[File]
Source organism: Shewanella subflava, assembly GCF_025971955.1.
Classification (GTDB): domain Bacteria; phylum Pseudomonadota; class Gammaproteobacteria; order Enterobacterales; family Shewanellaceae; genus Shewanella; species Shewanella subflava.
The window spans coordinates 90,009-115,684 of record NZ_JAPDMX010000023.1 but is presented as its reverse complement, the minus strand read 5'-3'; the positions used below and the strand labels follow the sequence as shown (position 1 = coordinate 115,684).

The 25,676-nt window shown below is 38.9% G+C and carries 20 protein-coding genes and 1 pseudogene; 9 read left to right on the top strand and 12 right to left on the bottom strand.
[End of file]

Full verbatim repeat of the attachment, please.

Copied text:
Source organism: Shewanella subflava, assembly GCF_025971955.1.
Classification (GTDB): domain Bacteria; phylum Pseudomonadota; class Gammaproteobacteria; order Enterobacterales; family Shewanellaceae; genus Shewanella; species Shewanella subflava.
The window spans coordinates 90,009-115,684 of record NZ_JAPDMX010000023.1 but is presented as its reverse complement, the minus strand read 5'-3'; the positions used below and the strand labels follow the sequence as shown (position 1 = coordinate 115,684).

The 25,676-nt window shown below is 38.9% G+C and carries 20 protein-coding genes and 1 pseudogene; 9 read left to right on the top strand and 12 right to left on the bottom strand.